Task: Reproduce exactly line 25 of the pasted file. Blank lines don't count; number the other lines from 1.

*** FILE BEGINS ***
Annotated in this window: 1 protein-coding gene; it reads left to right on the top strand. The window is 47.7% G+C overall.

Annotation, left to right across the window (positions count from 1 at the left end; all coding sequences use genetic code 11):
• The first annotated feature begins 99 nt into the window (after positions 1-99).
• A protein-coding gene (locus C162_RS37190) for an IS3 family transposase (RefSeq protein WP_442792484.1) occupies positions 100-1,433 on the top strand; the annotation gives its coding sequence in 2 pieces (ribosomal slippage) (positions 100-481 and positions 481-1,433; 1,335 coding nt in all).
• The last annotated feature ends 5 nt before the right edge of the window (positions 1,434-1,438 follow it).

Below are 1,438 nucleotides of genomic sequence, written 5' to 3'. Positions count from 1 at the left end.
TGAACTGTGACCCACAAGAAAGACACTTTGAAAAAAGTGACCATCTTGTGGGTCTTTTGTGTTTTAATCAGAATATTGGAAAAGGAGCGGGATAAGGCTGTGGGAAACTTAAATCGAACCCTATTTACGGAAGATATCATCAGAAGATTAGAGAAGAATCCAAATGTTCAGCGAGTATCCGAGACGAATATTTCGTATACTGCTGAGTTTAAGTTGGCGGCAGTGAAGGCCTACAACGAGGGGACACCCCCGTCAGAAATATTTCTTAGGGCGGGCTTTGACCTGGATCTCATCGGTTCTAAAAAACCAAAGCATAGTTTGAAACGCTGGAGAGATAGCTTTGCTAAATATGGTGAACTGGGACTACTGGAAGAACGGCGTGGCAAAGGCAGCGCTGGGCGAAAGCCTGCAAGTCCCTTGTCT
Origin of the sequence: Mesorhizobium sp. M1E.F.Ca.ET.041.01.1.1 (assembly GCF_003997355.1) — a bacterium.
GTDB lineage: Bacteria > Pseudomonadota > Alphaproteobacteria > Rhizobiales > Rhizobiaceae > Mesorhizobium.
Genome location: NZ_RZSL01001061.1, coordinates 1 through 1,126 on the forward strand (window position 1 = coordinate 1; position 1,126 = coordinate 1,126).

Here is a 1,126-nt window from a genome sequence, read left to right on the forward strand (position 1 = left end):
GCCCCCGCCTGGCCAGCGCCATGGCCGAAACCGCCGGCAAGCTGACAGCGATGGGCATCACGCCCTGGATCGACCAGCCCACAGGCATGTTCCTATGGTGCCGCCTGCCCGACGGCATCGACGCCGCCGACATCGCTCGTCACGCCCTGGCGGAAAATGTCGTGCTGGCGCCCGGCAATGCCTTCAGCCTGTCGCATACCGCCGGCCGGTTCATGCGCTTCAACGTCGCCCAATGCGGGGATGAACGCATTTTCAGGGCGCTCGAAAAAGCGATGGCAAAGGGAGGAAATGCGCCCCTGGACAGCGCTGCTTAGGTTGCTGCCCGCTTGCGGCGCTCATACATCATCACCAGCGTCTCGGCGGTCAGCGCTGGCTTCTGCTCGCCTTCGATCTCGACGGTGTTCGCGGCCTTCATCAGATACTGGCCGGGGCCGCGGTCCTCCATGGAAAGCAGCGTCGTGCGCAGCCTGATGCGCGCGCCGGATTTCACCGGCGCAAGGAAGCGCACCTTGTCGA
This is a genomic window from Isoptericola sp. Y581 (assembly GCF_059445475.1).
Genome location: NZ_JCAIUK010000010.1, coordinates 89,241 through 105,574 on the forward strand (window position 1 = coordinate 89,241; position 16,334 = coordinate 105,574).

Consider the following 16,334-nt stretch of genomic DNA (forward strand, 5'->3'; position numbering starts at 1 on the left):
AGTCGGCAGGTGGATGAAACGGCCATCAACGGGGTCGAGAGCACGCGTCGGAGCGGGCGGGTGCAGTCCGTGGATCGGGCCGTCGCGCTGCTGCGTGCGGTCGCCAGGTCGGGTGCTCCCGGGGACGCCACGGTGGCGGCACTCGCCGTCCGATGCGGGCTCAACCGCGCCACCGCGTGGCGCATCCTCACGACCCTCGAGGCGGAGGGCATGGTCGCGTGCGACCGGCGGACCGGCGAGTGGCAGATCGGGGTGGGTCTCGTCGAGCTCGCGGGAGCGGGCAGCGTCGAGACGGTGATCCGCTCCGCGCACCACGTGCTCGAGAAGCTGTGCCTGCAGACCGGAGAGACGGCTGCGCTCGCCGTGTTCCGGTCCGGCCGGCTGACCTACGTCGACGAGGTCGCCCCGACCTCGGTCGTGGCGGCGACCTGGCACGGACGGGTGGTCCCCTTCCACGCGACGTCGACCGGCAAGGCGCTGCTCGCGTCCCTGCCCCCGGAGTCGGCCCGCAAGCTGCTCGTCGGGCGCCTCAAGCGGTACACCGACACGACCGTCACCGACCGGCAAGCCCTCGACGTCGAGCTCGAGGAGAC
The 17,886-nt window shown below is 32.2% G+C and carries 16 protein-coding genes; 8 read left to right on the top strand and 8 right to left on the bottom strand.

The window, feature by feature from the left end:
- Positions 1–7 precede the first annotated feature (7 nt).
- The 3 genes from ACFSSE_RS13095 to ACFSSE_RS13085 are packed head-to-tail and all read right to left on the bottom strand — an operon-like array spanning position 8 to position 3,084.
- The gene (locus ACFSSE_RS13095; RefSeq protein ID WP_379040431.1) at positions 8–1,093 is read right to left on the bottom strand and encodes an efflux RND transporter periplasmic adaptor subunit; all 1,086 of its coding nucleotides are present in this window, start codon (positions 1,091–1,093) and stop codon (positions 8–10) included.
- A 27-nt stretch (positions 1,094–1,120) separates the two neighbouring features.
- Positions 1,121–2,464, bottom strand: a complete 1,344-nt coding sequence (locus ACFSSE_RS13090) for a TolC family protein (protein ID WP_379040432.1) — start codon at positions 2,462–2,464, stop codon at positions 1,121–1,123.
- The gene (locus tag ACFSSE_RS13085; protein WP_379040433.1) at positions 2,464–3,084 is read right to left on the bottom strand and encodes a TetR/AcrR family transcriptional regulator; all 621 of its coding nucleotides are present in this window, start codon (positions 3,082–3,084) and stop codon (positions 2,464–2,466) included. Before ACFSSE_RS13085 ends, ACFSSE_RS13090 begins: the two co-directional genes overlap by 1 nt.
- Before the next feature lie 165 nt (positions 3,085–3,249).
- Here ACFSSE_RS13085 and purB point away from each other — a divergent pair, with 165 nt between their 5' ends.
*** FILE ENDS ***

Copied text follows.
- Before the next feature lie 165 nt (positions 3,085–3,249).